As a result of this meeting, Bangladesh was divided into eleven sectors. These sectors were placed under the control of Sector Commanders, who would direct the guerilla war against Pakistani forces. For better efficiency in military operations each of the sectors were also divided into a number of sub-sectors. As a point of note, the 10th Sector was directly placed under the Commander-in-Chief and included the Naval Commando Unit as a C-in-C’s special force.
Following this a period of prolonged guerilla warfare was launched by Bangladesh Forces, which continued for a number of months. A further restructuring was undertaken, and the Bangladesh Armed Forces were organized into three brigades.
- K Force, under Major Khaled Mosharraf, was created with 4th, 9th and 10th East Bengal Regiment.
- S Force, under Major K M Shafiullah, was created with 2nd and 11th East Bengal Regiment.
- Z Force, under Major Ziaur Rahman, was created with 1st, 3rd and 8th East Bengal Regiment.
Then, on November 21, 1971, the Bangladesh Forces handed over the full command and authority of its operations to the Indian armed forces to command during the war. On December 3, 1971, (West) Pakistan launched a pre-emptive attack on the western border of India, which marked the commencement of the Indo-Pak border conflict. Finally, on December 16, 1971, after the Pakistan Army surrendered to the Joint Bangladeshi Indian forces, the independent nation of Bangladesh emerged.
Post 1971: The emergence of the Bangladesh Army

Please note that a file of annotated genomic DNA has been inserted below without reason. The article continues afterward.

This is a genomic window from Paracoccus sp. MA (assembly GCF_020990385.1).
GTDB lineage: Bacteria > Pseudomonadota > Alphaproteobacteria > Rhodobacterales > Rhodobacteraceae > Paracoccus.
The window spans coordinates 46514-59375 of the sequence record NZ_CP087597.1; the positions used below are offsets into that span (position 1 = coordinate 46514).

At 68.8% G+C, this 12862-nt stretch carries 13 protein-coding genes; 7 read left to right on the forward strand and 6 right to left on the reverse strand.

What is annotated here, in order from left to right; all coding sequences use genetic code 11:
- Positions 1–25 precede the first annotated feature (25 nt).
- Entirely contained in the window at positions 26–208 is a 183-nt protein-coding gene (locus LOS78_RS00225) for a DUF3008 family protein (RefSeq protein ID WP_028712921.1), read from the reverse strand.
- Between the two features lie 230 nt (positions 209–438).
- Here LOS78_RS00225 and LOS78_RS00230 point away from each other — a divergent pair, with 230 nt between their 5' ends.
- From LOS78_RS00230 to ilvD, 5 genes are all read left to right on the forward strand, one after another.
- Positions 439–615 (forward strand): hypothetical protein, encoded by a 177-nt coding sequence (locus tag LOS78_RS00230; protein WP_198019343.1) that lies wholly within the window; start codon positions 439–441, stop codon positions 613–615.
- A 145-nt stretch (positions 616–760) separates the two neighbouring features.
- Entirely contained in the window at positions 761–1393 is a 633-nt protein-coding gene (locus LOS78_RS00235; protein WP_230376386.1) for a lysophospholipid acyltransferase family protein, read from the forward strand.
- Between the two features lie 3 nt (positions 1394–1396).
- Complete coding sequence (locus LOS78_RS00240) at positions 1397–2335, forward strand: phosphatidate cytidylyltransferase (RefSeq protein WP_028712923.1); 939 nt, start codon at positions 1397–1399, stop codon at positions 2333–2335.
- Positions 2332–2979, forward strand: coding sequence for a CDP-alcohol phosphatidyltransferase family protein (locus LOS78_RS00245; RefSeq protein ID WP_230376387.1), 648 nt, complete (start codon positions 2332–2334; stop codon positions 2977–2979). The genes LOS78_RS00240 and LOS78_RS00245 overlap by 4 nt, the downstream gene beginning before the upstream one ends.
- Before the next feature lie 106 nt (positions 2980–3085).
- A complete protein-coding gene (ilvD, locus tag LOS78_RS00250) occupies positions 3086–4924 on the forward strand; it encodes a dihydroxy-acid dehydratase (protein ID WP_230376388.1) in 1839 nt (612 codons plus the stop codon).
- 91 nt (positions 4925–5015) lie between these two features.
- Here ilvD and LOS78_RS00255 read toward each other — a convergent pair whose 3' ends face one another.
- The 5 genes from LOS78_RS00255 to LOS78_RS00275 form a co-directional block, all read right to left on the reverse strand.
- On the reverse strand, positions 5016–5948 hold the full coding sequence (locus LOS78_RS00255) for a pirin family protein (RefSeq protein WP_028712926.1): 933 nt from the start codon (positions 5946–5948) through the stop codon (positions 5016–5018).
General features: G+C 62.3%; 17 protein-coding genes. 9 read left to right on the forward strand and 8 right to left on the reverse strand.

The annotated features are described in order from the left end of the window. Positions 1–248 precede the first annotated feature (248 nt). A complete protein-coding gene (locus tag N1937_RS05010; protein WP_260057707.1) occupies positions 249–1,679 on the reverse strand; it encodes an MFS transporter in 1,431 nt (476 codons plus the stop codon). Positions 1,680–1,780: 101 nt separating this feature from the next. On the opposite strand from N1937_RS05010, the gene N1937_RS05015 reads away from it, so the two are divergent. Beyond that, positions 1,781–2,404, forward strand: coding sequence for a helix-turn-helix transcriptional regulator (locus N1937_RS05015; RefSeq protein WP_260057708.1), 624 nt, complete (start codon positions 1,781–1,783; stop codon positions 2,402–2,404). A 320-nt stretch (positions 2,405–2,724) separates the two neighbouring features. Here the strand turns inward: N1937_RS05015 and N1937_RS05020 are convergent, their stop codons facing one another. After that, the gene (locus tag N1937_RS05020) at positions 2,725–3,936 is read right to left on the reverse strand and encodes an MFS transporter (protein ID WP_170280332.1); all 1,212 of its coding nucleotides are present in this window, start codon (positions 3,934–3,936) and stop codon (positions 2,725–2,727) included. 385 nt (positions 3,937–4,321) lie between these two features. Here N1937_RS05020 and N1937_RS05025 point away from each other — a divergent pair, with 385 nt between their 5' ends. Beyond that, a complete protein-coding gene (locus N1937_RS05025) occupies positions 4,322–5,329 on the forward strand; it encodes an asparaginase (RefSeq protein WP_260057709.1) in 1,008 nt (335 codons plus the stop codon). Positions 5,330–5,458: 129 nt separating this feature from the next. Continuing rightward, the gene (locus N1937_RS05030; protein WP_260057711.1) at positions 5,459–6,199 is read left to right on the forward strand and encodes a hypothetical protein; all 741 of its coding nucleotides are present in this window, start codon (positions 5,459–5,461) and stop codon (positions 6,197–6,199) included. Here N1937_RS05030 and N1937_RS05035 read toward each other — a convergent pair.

Bangladesh Army has expanded considerably albeit erratically since its formation on November 21, 1971. During the sensitive and formative years after the end of the war, many of men of the Mukti Bahini, the local Bharat supported Awami League politico militia were absorbed into different branches of Bangladesh Army. Against the stern advice of many Bangladesh Army officers, the Awami League government did not heed, and the Mujib Administration authorised this action. Furthermore, between 1973 and 1975, the army absorbed many of the 28,000 personnel who had been detained in Pakistani jails and went into hiding in Pakistan for the duration of the Bangladesh Liberation War. Mujib's Awami League government created further disenchanment among army personnel when his party formed and operated separate militia groups around the nation run locally by his party men at the command of his son Sheikh Kamal, funded by the state. These policies and actions laid the foundation and formed the bedrock of disputes among army officers and men with state policies and low morale amongst military personnel, creating lasting rival groups. Misconceptions, misunderstandings, lack of communication and trust created serious divisions at the roots of army units and headquarters.